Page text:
Curran, Margaret (Glasgow Baillieston) (Lab)
Eadie, Helen (Dunfermline East) (Lab)
Ferguson, Patricia (Glasgow Maryhill) (Lab)
Finnie, Ross (West of Scotland) (LD)
Foulkes, George (Lothians) (Lab)
Fraser, Murdo (Mid Scotland and Fife) (Con)
Gillon, Karen (Clydesdale) (Lab)
Glen, Marlyn (North East Scotland) (Lab)
Godman, Trish (West Renfrewshire) (Lab)
Goldie, Annabel (West of Scotland) (Con)
Gordon, Charlie (Glasgow Cathcart) (Lab)
Grant, Rhoda (Highlands and Islands) (Lab)
Gray, Iain (East Lothian) (Lab)
Harper, Robin (Lothians) (Green)
Harvie, Patrick (Glasgow) (Green)
Henry, Hugh (Paisley South) (Lab)
Hume, Jim (South of Scotland) (LD)
Jamieson, Cathy (Carrick, Cumnock and Doon Valley) (Lab)
Johnstone, Alex (North East Scotland) (Con)
Kelly, James (Glasgow Rutherglen) (Lab)
Kerr, Andy (East Kilbride) (Lab)
Lamont, Johann (Glasgow Pollok) (Lab)
Lamont, John (Roxburgh and Berwickshire) (Con)
Livingstone, Marilyn (Kirkcaldy) (Lab)
Macdonald, Lewis (Aberdeen Central) (Lab)
MacDonald, Margo (Lothians) (Ind)
Macintosh, Ken (Eastwood) (Lab)
Martin, Paul (Glasgow Springburn) (Lab)
McArthur, Liam (Orkney) (LD)
McAveety, Mr Frank (Glasgow Shettleston) (Lab)
McCabe, Tom (Hamilton South) (Lab)
McConnell, Jack (Motherwell and Wishaw) (Lab)
McGrigor, Jamie (Highlands and Islands) (Con)
McInnes, Alison (North East Scotland) (LD)
McLetchie, David (Edinburgh Pentlands) (Con)
McMahon, Michael (Hamilton North and Bellshill) (Lab)
McNeil, Duncan (Greenock and Inverclyde) (Lab)
McNeill, Pauline (Glasgow Kelvin) (Lab)
McNulty, Des (Clydebank and Milngavie) (Lab)
Milne, Nanette (North East Scotland) (Con)
Mitchell, Margaret (Central Scotland) (Con)
Mulligan, Mary (Linlithgow) (Lab)
Munro, John Farquhar (Ross, Skye and Inverness West) (LD)
Murray, Elaine (Dumfries) (Lab)
O'Donnell, Hugh (Central Scotland) (LD)
Oldfather, Irene (Cunninghame South) (Lab)
Park, John (Mid Scotland and Fife) (Lab)
Peacock, Peter (Highlands and Islands) (Lab)
Peattie, Cathy (Falkirk East) (Lab)
Pringle, Mike (Edinburgh South) (LD)
Purvis, Jeremy (Tweeddale, Ettrick and Lauderdale) (LD)
Rumbles, Mike (West Aberdeenshire and Kincardine) (LD)
Scanlon, Mary (Highlands and Islands) (Con)
Scott, John (Ayr) (Con)
Scott, Tavish (Shetland) (LD)
Simpson, Dr Richard (Mid Scotland and Fife) (Lab)
Smith, Elaine (Coatbridge and Chryston) (Lab)
Smith, Elizabeth (Mid Scotland and Fife) (Con)
Smith, Iain (North East Fife) (LD)
Smith, Margaret (Edinburgh West) (LD)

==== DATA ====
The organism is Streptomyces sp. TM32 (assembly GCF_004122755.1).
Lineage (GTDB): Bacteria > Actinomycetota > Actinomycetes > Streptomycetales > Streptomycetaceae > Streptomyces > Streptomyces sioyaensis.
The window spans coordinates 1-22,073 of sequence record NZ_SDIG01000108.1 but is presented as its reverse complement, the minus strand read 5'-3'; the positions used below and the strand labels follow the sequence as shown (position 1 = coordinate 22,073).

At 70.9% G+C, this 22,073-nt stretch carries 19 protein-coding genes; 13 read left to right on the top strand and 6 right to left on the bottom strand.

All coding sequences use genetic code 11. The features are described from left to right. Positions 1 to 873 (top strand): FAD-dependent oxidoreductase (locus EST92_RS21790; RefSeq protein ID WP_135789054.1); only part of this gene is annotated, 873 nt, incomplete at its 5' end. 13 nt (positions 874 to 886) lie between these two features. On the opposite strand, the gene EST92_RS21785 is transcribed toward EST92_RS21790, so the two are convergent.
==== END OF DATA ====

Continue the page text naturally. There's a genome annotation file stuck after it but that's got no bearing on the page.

Stephen, Nicol (Aberdeen South) (LD)
Stewart, David (Highlands and Islands) (Lab)
Stone, Jamie (Caithness, Sutherland and Easter Ross) (LD)
Tolson, Jim (Dunfermline West) (LD)
Whitefield, Karen (Airdrie and Shotts) (Lab)
Whitton, David (Strathkelvin and Bearsden) (Lab)

Against

Adam, Brian (Aberdeen North) (SNP)
Ahmad, Bashir (Glasgow) (SNP)
Allan, Alasdair (Western Isles) (SNP)
Brown, Keith (Ochil) (SNP)
Campbell, Aileen (South of Scotland) (SNP)
Coffey, Willie (Kilmarnock and Loudoun) (SNP)
Constance, Angela (Livingston) (SNP)
Crawford, Bruce (Stirling) (SNP)
Cunningham, Roseanna (Perth) (SNP)
Don, Nigel (North East Scotland) (SNP)
Doris, Bob (Glasgow) (SNP)
Ewing, Fergus (Inverness East, Nairn and Lochaber) (SNP)
Fabiani, Linda (Central Scotland) (SNP)
FitzPatrick, Joe (Dundee West) (SNP)
Gibson, Kenneth (Cunninghame North) (SNP)
Gibson, Rob (Highlands and Islands) (SNP)
Grahame, Christine (South of Scotland) (SNP)
Harvie, Christopher (Mid Scotland and Fife) (SNP)
Hepburn, Jamie (Central Scotland) (SNP)
Hyslop, Fiona (Lothians) (SNP)
Ingram, Adam (South of Scotland) (SNP)
Kidd, Bill (Glasgow) (SNP)
Lochhead, Richard (Moray) (SNP)
MacAskill, Kenny (Edinburgh East and Musselburgh) (SNP)
Marwick, Tricia (Central Fife) (SNP)
Mather, Jim (Argyll and Bute) (SNP)
Matheson, Michael (Falkirk West) (SNP)
Maxwell, Stewart (West of Scotland) (SNP)
McKee, Ian (Lothians) (SNP)
McKelvie, Christina (Central Scotland) (SNP)
McMillan, Stuart (West of Scotland) (SNP)
Morgan, Alasdair (South of Scotland) (SNP)
Neil, Alex (Central Scotland) (SNP)
Paterson, Gil (West of Scotland) (SNP)
Robison, Shona (Dundee East) (SNP)
Russell, Michael (South of Scotland) (SNP)
Salmond, Alex (Gordon) (SNP)
Somerville, Shirley-Anne (Lothians) (SNP)
Stevenson, Stewart (Banff and Buchan) (SNP)
Sturgeon, Nicola (Glasgow Govan) (SNP)
Swinney, John (North Tayside) (SNP)
Thompson, Dave (Highlands and Islands) (SNP)
Watt, Maureen (North East Scotland) (SNP)
Welsh, Andrew (Angus) (SNP)
White, Sandra (Glasgow) (SNP)
Wilson, Bill (West of Scotland) (SNP)
Wilson, John (Central Scotland) (SNP)


The Presiding Officer: : The result of the division is: For 81, Against 47, Abstentions 0.


: Motion, as amended, agreed to.


: Resolved,